Can the Cambridge Analytica story teach marketers something?

5 min readMar 28, 2018

If you live in the UK or US, your prime time news might have been temporarily hijacked by the story of how a small company, “deviously” named Cambridge Analytica, “hacked” Facebook data, used “brain science” to manipulate it and then used that to target people with “fake news” in a widespread act of “psychological warfare” that resulted in all the wrong people getting elected.

That paragraph, of course, is a ridiculous escalation of what is currently being said BUT what is being said is a rather distasteful escalation of what actually happened.

I am quite jealous that a very objective and step by step account of what actually happened has already been put together HERE by Chris Kavanagh. The facts, as you might assume if you’re not prone to hyperbole, are rather pedestrian: a highly unregulated industry, people working against no clear standards, the pressure of accelerated growth, a careless (I choose to believe they were more careless than evil) management team. I could just as well be describing the early days of the tobacco industry. Head on over to Chris K’s blog to read the step-by-step account.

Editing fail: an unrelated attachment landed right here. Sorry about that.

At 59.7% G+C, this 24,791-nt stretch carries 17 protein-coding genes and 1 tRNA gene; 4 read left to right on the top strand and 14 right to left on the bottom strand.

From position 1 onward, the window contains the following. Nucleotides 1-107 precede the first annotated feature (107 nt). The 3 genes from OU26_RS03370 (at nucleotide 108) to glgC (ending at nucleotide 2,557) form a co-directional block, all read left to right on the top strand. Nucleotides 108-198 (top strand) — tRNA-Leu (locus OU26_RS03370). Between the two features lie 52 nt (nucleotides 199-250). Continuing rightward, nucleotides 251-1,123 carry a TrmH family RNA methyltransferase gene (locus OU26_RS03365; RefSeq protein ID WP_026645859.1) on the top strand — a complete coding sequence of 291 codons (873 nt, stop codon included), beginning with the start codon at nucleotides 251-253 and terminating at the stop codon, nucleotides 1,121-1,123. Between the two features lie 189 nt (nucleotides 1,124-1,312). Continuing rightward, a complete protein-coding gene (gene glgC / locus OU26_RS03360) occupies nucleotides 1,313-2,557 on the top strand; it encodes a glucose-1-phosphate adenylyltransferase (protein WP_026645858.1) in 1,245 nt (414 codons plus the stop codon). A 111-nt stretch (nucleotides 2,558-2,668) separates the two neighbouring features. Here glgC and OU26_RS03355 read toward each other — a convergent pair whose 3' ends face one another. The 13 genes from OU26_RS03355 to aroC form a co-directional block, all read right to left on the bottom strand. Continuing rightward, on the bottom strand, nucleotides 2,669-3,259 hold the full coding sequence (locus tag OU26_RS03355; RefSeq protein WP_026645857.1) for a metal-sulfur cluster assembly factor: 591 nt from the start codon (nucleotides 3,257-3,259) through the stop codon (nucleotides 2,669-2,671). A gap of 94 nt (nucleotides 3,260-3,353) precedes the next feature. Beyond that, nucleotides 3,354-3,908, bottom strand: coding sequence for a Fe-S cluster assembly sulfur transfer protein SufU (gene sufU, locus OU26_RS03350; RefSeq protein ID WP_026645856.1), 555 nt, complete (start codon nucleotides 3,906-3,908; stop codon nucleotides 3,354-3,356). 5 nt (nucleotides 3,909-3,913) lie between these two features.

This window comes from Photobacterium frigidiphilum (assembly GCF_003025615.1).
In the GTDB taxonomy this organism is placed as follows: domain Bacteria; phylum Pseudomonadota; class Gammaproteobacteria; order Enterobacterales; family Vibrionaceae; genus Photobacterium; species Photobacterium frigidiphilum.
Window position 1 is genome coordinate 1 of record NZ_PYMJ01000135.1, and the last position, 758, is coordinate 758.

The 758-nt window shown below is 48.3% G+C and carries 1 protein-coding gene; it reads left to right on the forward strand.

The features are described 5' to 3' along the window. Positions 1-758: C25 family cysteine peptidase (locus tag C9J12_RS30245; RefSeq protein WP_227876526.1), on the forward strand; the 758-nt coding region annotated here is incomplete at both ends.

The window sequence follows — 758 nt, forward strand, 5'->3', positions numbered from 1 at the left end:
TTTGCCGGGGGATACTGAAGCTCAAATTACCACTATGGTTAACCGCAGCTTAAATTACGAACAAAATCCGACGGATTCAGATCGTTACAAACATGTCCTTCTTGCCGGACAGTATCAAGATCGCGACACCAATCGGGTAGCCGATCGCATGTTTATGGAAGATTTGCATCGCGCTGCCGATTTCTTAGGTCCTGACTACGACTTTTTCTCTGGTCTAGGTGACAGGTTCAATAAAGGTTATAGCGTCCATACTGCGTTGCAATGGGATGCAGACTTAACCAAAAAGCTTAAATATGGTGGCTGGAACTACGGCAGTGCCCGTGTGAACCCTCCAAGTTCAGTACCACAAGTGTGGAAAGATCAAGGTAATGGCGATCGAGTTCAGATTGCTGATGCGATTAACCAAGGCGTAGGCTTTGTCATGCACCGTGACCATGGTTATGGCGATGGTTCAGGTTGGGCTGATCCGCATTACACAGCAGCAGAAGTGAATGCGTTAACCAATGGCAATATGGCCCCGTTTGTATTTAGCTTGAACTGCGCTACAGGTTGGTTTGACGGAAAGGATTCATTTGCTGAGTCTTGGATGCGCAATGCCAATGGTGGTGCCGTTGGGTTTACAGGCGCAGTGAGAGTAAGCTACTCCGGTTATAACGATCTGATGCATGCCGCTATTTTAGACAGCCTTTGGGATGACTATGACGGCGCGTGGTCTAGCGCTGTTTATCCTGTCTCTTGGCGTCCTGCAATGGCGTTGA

What concerns me, as a marketing professional, is his bullet point no. 4 from below:

“That Steve Bannon wanted to weaponize big data… No difficulty believing.

That Cambridge Analytica claims to be able to provide effective tools for psychological targeting and manipulation… Certainly true.

That Chris Wylie, himself, was involved with some shady business and views himself as partly responsible… Sure.

That the self-promotional claims of Cambridge Analytica actually equate to how effective the services they provide are… Hmmmm.